Nisha Ganatra

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Nisha Ganatra
Born (1974-06-25) June 25, 1974 (age 46)
Alma materNew York University
  • Actress
  • filmmaker
Years active1996–present

Nisha Ganatra (born June 25, 1974)[1] is a Canadian-American film director, screenwriter, producer, and actress of Indian descent. She received a Golden Globe award in 2015 for her work as a director and producer in the television series Transparent.[2]

She is best known for her films Chutney Popcorn (1999) and Cosmopolitan (2003), and for being a consulting producer on, and directing three episodes of the first season of the television series Transparent.[3] Ganatra graduated from the New York University (NYU) Tisch School of the Arts.[4]

Early life and education[edit]

Ganatra explored her interest in film through acting and then decided to make the switch to pursue film-making as she wanted to effect cultural change.[1]

Ganatra began her film-making journey by studying at The University of California, Los Angeles (UCLA). Though she wasn't studying film, she explored her interest by sneaking into screenwriting classes which eventually led her to creating short films.[1]

She moved to New York City to pursue a film degree at New York University Film School (NYU). During her time there, she created a short film Junky Punky Girlz (1997) which won NYU's Tisch Fellowship[1] and most outstanding short film from PBS.[1]


While in film school, Ganatra directed several episodes of MTV's long-running television series The Real World in 2001.[5] Prior to this she had written and directed two shorts and her critically acclaimed independent film Chutney Popcorn (1999).[5]

Ganatra is part of a mentorship program with NBC which seeks to provide talented female directors with the same opportunities as their male counterparts. This program selects female directors to be given the opportunity to shadow up to three episodes of an NBC series. The participants will then be able to direct at least one episode of the series in which she has been shadowing.[6]

When Ganatra was on the hunt for a cinematographer, she began to notice that the men's reels were far superior compared to the women's reels.[7] As a female director herself, she was accustomed to being overlooked in the hiring process in favor of men. She realized that the men had better reels not because they were more talented, but instead, because they had been given bigger budgets, better equipment, larger crews, and elaborate productions.[7] All of these elements allowed the men's work to be far superior, which motivated Ganatra to hire a female cinematographer and strive to hire female crews.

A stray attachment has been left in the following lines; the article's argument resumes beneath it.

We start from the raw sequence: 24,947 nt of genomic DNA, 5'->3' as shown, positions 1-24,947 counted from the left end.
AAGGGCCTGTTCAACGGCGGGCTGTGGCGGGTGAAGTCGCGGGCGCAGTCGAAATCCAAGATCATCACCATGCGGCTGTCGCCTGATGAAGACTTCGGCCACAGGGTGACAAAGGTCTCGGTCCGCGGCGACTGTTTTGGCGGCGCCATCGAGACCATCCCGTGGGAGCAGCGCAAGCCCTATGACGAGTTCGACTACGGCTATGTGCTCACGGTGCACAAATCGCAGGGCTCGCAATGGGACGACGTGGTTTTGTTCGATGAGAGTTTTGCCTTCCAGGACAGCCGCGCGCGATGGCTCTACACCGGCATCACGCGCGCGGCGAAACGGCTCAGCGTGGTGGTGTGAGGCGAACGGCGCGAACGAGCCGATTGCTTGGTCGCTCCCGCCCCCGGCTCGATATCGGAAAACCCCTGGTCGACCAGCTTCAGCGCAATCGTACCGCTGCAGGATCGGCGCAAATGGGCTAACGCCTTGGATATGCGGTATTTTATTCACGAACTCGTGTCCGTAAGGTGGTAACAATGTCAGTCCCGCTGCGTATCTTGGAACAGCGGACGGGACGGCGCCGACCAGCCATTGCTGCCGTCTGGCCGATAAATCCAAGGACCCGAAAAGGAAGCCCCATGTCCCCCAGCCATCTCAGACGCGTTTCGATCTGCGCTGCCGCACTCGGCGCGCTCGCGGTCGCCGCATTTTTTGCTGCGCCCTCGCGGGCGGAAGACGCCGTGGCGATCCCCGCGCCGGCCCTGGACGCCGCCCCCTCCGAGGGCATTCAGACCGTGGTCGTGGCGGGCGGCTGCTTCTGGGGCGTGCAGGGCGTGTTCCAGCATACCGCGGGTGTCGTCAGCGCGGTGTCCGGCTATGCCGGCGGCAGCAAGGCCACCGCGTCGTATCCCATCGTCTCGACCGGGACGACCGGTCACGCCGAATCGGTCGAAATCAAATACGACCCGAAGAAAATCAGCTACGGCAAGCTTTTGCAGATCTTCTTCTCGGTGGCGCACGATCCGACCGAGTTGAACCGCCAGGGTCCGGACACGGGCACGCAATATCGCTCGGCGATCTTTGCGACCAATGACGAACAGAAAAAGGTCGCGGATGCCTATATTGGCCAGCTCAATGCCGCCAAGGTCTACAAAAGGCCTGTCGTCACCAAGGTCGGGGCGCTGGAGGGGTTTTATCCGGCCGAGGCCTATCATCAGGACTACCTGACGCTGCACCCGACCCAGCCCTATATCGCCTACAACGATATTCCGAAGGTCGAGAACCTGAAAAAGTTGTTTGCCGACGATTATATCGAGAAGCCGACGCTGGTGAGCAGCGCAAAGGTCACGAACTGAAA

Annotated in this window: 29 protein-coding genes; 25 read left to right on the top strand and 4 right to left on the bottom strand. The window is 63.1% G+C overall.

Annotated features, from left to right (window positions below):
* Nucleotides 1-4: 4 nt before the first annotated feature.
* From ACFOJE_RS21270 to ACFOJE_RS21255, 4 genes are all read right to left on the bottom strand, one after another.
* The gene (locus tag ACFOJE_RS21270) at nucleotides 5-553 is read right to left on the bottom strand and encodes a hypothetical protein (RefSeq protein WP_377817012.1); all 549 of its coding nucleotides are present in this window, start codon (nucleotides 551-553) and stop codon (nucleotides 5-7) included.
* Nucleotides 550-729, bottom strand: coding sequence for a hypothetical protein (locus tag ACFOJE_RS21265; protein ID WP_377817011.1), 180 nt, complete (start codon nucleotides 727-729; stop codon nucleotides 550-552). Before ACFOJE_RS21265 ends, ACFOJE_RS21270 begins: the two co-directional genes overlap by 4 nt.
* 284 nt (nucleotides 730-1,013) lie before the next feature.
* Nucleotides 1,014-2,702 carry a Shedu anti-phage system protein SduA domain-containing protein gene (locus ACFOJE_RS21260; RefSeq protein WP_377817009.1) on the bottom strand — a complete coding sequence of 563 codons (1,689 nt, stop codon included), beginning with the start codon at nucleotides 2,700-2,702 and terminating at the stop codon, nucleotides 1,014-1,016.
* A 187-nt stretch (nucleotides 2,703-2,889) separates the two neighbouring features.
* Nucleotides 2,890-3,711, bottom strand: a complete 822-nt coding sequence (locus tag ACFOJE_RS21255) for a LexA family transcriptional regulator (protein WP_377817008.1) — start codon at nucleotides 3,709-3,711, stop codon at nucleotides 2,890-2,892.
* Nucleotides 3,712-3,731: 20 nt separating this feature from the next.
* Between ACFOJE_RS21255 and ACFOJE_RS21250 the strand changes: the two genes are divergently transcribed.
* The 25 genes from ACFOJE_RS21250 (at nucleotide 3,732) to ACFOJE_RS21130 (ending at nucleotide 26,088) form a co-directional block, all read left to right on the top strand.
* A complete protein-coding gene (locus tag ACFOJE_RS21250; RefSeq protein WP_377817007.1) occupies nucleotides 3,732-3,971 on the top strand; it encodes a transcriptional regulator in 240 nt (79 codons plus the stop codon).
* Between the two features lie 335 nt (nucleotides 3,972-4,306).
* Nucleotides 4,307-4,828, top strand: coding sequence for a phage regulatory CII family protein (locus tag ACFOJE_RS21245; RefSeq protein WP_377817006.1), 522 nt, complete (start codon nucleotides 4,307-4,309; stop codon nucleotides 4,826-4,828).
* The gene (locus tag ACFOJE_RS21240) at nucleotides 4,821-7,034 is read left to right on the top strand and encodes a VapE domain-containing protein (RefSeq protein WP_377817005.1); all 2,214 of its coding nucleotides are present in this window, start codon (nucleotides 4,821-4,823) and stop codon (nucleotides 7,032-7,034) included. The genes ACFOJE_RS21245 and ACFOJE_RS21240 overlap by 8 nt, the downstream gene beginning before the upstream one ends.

Personal life[edit]

Ganatra is openly lesbian.[8][9]



Year Title Director Writer Producer Role Notes Ref(s)
1996 Junky Punky Girlz Yes Yes No Short film
1997 Drown Soda Yes Yes Yes Short film
1999 Chutney Popcorn Yes Yes Yes Reena
2000 The Acting Class No No No Exotic Dancer
2003 Cosmopolitan Yes No No TV movie
2003 Fast Food High Yes No No
2005 Cake Yes No No
2005 Bam Bam and Celeste No No No Linda
2007 Don't Go No No No Shanti TV movie
2008 The Cheetah Girls: One World No Yes No TV movie
2011 Small, Beautifully Moving Parts No No No Mother
2013 The Hunters Yes No Yes TV movie
2013 Pete's Christmas Yes No Yes TV movie
2014 Code Academy Yes Yes Yes Short film
2016 Center Stage: On Pointe No Yes No TV movie
2019 Late Night Yes No No
2020 The High Note Yes No No Post-production

TV series[edit]



  • Futurestates (2011) (TV series, 1 episode)


  • Margaret Cho: Beautiful (2009), field producer
  • Cho Dependent (2011), field producer
  • Transparent (2014) (TV series, 10 episodes), consulting producer
  • You Me Her (2016) (TV series, 10 episodes), co-executive producer
  • Better Things (2016) (TV series, 9 episodes), co-executive producer

See also[edit]


  1. ^ a b c d e Joanne Latimer, Dustin Dinoff, Marise Strauss, & Laura Bracken (2004). "Playback's 10 to Watch: Canada's Hottest Up-and-Coming Directors, Actors and Writers". Playback: Canada's Broadcast and Production Journal. 18 (21): 1.CS1 maint: multiple names: authors list (link)
  2. ^ "Best Television Series". Golden Globes.
  3. ^ Brodesser-akner, Taffy (29 August 2014). "Can Jill Soloway Do Justice to the Trans Movement?". The New York Times.
  4. ^ King, Loren. (9 June 2000). ""Ganatra Whips Up Light Chutney Popcorn"". Boston Globe.
  5. ^ a b Steinhart, David (8 March 2003). "Learning at the feet of some of the best". National Post. 4: 1.
  6. ^ Rathore, Reena (25 January 2018). "NBC Picks Indian American Nisha Ganatra to Mentor Next Generation of Female Directors". India West.
  7. ^ a b Winkelman, Natalia (15 June 2018). "The War on Hollywood Sexism: Ava DuVernay, Miranda July, Karyn Kusama, and More Directors Speak Out". The Daily Beast.
  8. ^ Tucker, Karen Iris (June 6, 2000). "Popcorn Confidential". The Advocate – via Questia.
  9. ^ Corson, Suzanne (June 27, 2007). "Nisha Ganatra's On-screen Comeback". AfterEllen. Archived from the original on September 28, 2015.

External links[edit]